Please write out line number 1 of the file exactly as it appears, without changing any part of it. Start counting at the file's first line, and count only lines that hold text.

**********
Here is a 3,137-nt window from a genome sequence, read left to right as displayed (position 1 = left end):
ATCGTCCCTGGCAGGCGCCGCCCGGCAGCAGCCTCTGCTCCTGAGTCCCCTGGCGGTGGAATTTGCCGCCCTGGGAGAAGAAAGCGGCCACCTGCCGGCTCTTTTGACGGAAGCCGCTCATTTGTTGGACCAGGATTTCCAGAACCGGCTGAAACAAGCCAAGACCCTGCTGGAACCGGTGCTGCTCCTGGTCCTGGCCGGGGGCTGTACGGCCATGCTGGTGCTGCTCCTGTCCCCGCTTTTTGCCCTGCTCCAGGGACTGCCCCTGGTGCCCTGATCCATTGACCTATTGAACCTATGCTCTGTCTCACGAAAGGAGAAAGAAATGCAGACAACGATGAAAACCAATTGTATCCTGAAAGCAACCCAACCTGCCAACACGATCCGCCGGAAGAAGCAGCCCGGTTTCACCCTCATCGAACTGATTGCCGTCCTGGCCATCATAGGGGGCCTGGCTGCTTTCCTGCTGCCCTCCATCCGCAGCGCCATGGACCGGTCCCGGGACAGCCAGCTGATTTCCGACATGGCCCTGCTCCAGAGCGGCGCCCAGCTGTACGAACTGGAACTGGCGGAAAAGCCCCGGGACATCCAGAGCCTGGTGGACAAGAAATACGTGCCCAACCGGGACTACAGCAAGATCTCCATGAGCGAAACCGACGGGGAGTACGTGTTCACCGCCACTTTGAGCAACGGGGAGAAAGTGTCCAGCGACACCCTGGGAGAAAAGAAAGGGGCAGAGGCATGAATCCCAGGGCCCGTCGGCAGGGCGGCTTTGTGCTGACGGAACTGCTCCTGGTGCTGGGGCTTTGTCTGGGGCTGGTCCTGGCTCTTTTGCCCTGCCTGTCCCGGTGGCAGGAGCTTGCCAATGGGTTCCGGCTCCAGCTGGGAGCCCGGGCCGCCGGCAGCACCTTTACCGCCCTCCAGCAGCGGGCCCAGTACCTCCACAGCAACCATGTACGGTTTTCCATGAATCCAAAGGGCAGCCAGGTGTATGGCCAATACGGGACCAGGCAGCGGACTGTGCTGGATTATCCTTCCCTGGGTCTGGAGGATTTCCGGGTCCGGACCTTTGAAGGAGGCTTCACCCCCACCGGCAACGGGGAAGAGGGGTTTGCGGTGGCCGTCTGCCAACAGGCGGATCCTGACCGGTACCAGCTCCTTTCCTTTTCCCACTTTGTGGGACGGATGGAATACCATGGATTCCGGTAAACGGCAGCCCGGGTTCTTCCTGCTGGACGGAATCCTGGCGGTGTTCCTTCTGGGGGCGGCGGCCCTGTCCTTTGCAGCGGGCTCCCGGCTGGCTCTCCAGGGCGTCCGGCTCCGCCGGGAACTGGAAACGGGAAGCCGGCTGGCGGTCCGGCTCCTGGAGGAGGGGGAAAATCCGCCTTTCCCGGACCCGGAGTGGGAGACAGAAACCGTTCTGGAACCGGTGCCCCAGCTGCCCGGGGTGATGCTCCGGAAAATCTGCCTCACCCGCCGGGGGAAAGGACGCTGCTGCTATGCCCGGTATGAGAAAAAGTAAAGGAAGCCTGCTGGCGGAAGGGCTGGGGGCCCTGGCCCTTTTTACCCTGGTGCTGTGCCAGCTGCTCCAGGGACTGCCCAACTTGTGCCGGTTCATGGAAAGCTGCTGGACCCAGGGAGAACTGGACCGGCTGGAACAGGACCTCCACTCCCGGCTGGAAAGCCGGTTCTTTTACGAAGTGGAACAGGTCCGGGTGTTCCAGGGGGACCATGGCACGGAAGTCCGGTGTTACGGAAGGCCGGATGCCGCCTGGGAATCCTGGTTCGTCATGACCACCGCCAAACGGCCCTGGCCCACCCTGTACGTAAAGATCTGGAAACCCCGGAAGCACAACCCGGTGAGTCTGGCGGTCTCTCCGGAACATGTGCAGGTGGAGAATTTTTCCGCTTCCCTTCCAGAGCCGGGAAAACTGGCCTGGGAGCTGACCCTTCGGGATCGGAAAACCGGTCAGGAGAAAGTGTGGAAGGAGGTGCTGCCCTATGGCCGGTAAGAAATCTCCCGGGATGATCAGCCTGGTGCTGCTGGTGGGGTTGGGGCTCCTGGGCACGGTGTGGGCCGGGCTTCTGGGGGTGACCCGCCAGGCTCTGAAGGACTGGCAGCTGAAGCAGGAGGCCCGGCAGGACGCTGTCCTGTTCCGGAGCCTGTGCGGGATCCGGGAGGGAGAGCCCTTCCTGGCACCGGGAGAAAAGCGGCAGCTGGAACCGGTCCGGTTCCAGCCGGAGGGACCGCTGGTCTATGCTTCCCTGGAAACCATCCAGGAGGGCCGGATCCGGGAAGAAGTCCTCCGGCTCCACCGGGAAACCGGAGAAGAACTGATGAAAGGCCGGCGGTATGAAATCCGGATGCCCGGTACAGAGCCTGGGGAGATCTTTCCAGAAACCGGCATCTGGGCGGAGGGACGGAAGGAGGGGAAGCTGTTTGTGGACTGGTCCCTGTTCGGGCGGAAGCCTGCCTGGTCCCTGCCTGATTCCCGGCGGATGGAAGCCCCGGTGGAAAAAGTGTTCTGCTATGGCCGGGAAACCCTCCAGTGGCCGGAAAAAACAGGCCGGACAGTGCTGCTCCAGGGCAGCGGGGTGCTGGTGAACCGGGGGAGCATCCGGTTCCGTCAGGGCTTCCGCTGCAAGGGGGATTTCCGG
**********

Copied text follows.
Here is a 3,137-nt window from a genome sequence, read left to right as displayed (position 1 = left end):